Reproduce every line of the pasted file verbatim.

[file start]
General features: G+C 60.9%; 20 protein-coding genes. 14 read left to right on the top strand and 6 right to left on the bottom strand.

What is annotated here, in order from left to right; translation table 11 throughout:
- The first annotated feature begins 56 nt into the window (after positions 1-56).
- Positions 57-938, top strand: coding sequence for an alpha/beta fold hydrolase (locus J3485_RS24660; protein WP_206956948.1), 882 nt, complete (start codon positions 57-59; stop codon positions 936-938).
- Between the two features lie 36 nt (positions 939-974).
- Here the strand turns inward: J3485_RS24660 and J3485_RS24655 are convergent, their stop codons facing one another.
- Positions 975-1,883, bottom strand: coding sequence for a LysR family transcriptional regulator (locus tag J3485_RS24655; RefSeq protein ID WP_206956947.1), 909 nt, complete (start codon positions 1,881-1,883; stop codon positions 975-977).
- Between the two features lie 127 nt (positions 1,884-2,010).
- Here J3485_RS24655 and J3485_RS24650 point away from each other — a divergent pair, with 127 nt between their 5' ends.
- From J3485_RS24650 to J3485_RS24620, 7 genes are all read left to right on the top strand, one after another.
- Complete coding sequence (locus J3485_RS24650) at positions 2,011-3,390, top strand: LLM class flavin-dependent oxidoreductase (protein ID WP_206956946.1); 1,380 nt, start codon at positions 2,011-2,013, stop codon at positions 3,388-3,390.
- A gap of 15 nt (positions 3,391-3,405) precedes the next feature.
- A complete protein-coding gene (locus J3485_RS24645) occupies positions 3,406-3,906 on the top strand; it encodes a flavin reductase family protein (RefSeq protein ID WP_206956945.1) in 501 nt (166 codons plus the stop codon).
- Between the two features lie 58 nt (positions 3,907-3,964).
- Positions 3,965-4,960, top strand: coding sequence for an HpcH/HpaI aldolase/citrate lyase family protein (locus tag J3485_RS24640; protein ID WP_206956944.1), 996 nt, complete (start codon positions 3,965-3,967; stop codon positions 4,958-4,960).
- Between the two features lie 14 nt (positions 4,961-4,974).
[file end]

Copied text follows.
General features: G+C 60.9%; 20 protein-coding genes. 14 read left to right on the top strand and 6 right to left on the bottom strand.

What is annotated here, in order from left to right; translation table 11 throughout:
- The first annotated feature begins 56 nt into the window (after positions 1-56).
- Positions 57-938, top strand: coding sequence for an alpha/beta fold hydrolase (locus J3485_RS24660; protein WP_206956948.1), 882 nt, complete (start codon positions 57-59; stop codon positions 936-938).
- Between the two features lie 36 nt (positions 939-974).
- Here the strand turns inward: J3485_RS24660 and J3485_RS24655 are convergent, their stop codons facing one another.
- Positions 975-1,883, bottom strand: coding sequence for a LysR family transcriptional regulator (locus tag J3485_RS24655; RefSeq protein ID WP_206956947.1), 909 nt, complete (start codon positions 1,881-1,883; stop codon positions 975-977).
- Between the two features lie 127 nt (positions 1,884-2,010).
- Here J3485_RS24655 and J3485_RS24650 point away from each other — a divergent pair, with 127 nt between their 5' ends.
- From J3485_RS24650 to J3485_RS24620, 7 genes are all read left to right on the top strand, one after another.
- Complete coding sequence (locus J3485_RS24650) at positions 2,011-3,390, top strand: LLM class flavin-dependent oxidoreductase (protein ID WP_206956946.1); 1,380 nt, start codon at positions 2,011-2,013, stop codon at positions 3,388-3,390.
- A gap of 15 nt (positions 3,391-3,405) precedes the next feature.
- A complete protein-coding gene (locus J3485_RS24645) occupies positions 3,406-3,906 on the top strand; it encodes a flavin reductase family protein (RefSeq protein ID WP_206956945.1) in 501 nt (166 codons plus the stop codon).
- Between the two features lie 58 nt (positions 3,907-3,964).
- Positions 3,965-4,960, top strand: coding sequence for an HpcH/HpaI aldolase/citrate lyase family protein (locus tag J3485_RS24640; protein ID WP_206956944.1), 996 nt, complete (start codon positions 3,965-3,967; stop codon positions 4,958-4,960).
- Between the two features lie 14 nt (positions 4,961-4,974).